“For perhaps he departed for a while for this purpose, that you might receive him forever, no longer as a slave but more than a slave—a beloved brother, especially to me but how much more to you, both in the flesh and in the Lord.” Philemon 1:15-16
There are some sayings that are so commonly repeated and that sound so biblical to us that we think their from the Bible.
One of these is a statement by Benjamin Franklin, “God helps those who help themselves.” If you study it out this statement isn’t even close to true. We’re helpless and God is continually helping us because of our helpless condition.
There’s another statement, also frequently thought to be biblical, which isn’t but is much closer to being biblical in the thought it conveys. It’s a line from a hymn by William Cowper, “God moves in a mysterious ways; His wonders to perform.”
God does work, and move in ways that are mysterious and bewildering to us. I’m sure that if you could change our perspective so that we could see all that God can see much of the mystery would fade into clarity but limited in knowledge as we are many things that God does leave us scratching our head in perplexity while the events are unfolding.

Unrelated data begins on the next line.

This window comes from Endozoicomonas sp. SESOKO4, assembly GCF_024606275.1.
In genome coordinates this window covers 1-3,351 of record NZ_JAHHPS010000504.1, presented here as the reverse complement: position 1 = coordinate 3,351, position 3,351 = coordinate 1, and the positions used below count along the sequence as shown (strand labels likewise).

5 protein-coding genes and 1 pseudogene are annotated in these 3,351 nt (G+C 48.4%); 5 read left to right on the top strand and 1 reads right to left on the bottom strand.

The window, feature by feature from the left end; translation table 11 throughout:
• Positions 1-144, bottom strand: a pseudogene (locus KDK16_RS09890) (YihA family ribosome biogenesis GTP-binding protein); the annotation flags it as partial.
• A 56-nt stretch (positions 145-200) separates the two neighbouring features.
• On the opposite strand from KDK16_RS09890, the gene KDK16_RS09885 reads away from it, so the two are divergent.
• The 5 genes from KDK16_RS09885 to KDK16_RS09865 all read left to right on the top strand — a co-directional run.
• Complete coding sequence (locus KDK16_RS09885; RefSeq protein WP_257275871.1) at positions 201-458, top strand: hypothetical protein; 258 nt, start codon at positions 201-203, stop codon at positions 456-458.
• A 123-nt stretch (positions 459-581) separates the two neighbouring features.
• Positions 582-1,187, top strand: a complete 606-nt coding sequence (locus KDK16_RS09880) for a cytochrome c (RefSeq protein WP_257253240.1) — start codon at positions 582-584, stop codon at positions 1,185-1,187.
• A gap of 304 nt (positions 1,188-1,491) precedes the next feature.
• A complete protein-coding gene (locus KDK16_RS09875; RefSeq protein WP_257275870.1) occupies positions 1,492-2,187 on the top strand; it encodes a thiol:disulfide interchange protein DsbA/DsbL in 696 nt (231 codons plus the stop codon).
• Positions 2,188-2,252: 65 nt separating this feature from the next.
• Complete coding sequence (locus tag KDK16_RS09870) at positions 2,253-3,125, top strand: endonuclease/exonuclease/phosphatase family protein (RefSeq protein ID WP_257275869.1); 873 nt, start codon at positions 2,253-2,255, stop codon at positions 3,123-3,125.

So it must have been for Philemon when Onesimus ran away with some of his valuables.
I’m not suggesting that God motivates people to be wrongfully disobedient to those in authority over them. As sinners we’re more than capable of providing our own motivation. However, God frequently does demonstrate his sovereignty by turning our foolishness to his advantage. In fact, we bumble around so much God’s probably doing this more often than we might want to admit is necessary.
In our focus text Paul suggests to Philemon that in Onesimus’ taking it on the lamb that God might have been using this so that he could work a change in Onesimus that would result in him returning but not as a slave to Philemon but rather as a brother, a fellow Christian, and a coworker for Christ.
Too frequently we’re impatient with the unexpected difficulties we so frequently encounter. Cars break down, needed home repairs present themselves in dramatic fashion, children, both old and young, complicate and slow things down. These things and much more threaten to drive us to distraction.
Could it be that in all these difficulties that God is trying to work his will others lives and the graces of the fruit of the spirit into hearts? Will we prayerfully turn our cares over to him? Will we learn patience in the only school that can really teach it, the school of vexation? Will we learn peace in the only course of learning capable of imparting it, the course of turmoil?
God’s not responsible for all the frustration this world piles on but he will in the midst of it work his will and give us his grace if we’ll let him.